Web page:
The War of the Pacific: Chile vs Peru and Bolivia

When you study Spanish in Chile, you may find it useful to know something about the country's history. Every historic event plays some role in shaping a country's present reality. The War of the Pacific was definitely one of those reality-changing events. As a result of the war, which took place between 1879 and 1883, Chile gained access to significant mineral resources which greatly aided the fledgling country's economic development. If you attend Spanish school in Santiago, you may see the lasting impact of this important historical event.

Chile, Bolivia and Peru banded together when they were all seeking independence from Spain. However, shortly thereafter, Chile attemped to take control of areas in Peru and Bolivia that contained valuable minerals. In 1879, armed forces in Chile occupied Antofagasta, Bolivia, which was an important port city. Bolivia responded by declaring war on Chile and asking Peru to activate their "mutual defense pact." Chile requested that Peru remain neutral. Though Peru initially resisted both demands, Chile declared war on both Bolivia and Peru.

The biggest part of the war was called the Saltpeter War and dealt with rights to the Atacama Desert. Due to the fact that the desert had deposits of copper and valuable minerals, Chile and Bolivia fought about the border and to whom the territory belonged.

It is interesting to note that if you decide to visit the Atacama Desert when you study Spanish in Chile, you will find that today there are hundreds of abandoned mining towns. While the Atacama was once the world's chief source of sodium nitrate, the region's mining boom turned to a bust once Germany invented synthetic nitrate.

The Saltpeter War took place in the Atacama Desert as well as in Peru's deserts and mountains. First, the war started off with a strong naval campaign. Next, the conflict took to the land, where Chile's army easily defeated the under-equipped forces of Peru and Bolivia. Bolivia withdrew at the Battle of Tacna in 1880. Just a few months later, Peru was defeated at the Battle of Arica.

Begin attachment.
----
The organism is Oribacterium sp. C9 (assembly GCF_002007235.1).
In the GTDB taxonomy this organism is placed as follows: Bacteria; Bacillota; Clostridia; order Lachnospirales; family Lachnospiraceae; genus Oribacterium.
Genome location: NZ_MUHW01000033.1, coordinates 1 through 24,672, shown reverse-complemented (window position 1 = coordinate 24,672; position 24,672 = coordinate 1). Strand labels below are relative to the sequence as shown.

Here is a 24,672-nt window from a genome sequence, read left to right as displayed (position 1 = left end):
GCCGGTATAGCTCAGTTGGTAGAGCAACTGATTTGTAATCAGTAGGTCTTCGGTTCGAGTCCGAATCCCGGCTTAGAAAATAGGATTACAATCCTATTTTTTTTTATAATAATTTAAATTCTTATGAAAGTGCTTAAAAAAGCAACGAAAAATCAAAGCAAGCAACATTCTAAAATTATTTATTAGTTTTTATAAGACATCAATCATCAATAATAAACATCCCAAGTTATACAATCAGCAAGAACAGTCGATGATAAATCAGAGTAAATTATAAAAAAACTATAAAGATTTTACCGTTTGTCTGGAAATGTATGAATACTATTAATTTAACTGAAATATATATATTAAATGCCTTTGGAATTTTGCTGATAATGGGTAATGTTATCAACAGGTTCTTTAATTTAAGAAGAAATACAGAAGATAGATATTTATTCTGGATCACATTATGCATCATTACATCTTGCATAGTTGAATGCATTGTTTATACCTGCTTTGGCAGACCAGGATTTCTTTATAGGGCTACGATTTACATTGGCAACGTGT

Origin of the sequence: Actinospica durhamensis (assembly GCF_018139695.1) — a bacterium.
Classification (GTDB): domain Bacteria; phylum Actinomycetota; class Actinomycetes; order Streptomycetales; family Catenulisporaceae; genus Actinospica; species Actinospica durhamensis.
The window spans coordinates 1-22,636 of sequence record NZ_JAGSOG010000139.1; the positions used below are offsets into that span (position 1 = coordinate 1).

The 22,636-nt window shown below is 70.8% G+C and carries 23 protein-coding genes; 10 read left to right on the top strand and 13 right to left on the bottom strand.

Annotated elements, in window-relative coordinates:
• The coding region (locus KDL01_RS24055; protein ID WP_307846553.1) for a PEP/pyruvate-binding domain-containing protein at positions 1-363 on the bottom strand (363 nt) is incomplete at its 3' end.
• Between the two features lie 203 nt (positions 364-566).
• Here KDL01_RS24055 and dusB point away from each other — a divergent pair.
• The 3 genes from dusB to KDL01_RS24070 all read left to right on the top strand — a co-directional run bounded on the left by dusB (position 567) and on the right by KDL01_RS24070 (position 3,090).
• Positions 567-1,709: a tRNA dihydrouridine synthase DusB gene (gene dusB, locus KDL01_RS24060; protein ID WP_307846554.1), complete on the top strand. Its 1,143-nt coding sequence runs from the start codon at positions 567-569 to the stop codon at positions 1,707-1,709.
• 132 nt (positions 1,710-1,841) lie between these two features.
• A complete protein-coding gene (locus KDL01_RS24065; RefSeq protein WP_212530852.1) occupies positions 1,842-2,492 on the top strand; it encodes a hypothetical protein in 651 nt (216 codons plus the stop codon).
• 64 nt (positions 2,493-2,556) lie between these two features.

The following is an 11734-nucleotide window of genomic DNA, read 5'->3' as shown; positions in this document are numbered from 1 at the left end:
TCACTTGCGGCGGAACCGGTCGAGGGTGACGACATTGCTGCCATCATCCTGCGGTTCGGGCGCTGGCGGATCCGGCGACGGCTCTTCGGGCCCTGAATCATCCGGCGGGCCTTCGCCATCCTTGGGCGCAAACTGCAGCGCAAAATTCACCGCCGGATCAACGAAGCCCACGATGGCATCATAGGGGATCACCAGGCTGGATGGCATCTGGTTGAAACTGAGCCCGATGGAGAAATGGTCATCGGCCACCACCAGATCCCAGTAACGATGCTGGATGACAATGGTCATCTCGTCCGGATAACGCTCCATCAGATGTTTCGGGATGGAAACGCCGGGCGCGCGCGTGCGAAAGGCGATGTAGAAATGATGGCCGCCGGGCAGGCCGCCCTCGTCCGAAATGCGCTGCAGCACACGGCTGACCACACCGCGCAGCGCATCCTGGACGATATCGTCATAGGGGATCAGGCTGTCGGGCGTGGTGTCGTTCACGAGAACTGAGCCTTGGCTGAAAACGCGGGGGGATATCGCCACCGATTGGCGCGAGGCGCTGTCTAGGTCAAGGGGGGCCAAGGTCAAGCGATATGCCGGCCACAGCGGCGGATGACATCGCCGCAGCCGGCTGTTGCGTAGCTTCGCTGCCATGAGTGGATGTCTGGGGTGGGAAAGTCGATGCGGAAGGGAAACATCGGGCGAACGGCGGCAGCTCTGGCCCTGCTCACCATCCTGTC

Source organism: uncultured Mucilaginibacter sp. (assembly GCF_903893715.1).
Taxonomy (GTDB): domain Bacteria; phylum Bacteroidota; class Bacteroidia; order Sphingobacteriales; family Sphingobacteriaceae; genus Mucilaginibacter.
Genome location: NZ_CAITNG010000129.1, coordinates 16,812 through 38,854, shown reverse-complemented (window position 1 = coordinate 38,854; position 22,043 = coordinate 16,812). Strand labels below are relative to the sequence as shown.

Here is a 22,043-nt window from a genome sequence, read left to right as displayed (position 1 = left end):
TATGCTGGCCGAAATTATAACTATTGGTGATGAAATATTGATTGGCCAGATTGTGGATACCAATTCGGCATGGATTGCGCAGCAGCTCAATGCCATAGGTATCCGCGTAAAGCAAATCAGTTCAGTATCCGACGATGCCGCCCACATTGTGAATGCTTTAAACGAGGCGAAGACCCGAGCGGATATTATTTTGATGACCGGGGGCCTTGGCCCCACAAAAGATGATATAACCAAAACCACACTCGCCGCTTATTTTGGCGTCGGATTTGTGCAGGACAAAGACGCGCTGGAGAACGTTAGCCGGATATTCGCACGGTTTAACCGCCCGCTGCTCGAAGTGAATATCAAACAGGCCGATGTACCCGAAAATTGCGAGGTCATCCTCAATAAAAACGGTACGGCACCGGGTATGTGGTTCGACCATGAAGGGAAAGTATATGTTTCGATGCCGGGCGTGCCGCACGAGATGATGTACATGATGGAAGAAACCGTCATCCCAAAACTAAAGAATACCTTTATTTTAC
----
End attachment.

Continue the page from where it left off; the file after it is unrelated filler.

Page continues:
At that point, Peru's army engaged in guerilla warfare. Although this resistance movement made some strides, Peru was ultimately still defeated. Chile and Peru signed the Treaty of Ancon in 1883. Bolivia and Chile signed a truce in 1884. It wasn't until 1904 that the two countries signed the "Treaty of Peace and Friendship" which recognized their boundaries. Under the new boundaries, Bolivia lost access to the Pacific coast. This was a serious blow to the country's economy. Even today, people feel that many of the country's problems are a result of the fact that it is landlocked.

When you study Spanish in Chile, you will find that the legacy of the War of the Pacific continues even to this day. For example, in 2007 the government of Chile returned about 4,000 books to the national library in Peru. Chilean soldiers had taken the books over 100 years ago.

If you want to learn more about history when you attend Spanish school in Santiago, be sure to visit the National History Museum, which is located in the Plaza de Armas. In summary, Chile benefited tremendously from the War of the Pacific, as the country gained not only territories, but also natural resources like minerals.

ECELA Santiago is a Spanish school in Chile, offering language classes, cultural activities, and family homestays year-round. For more information on studying Spanish in Chile =>

EasyPublish this article: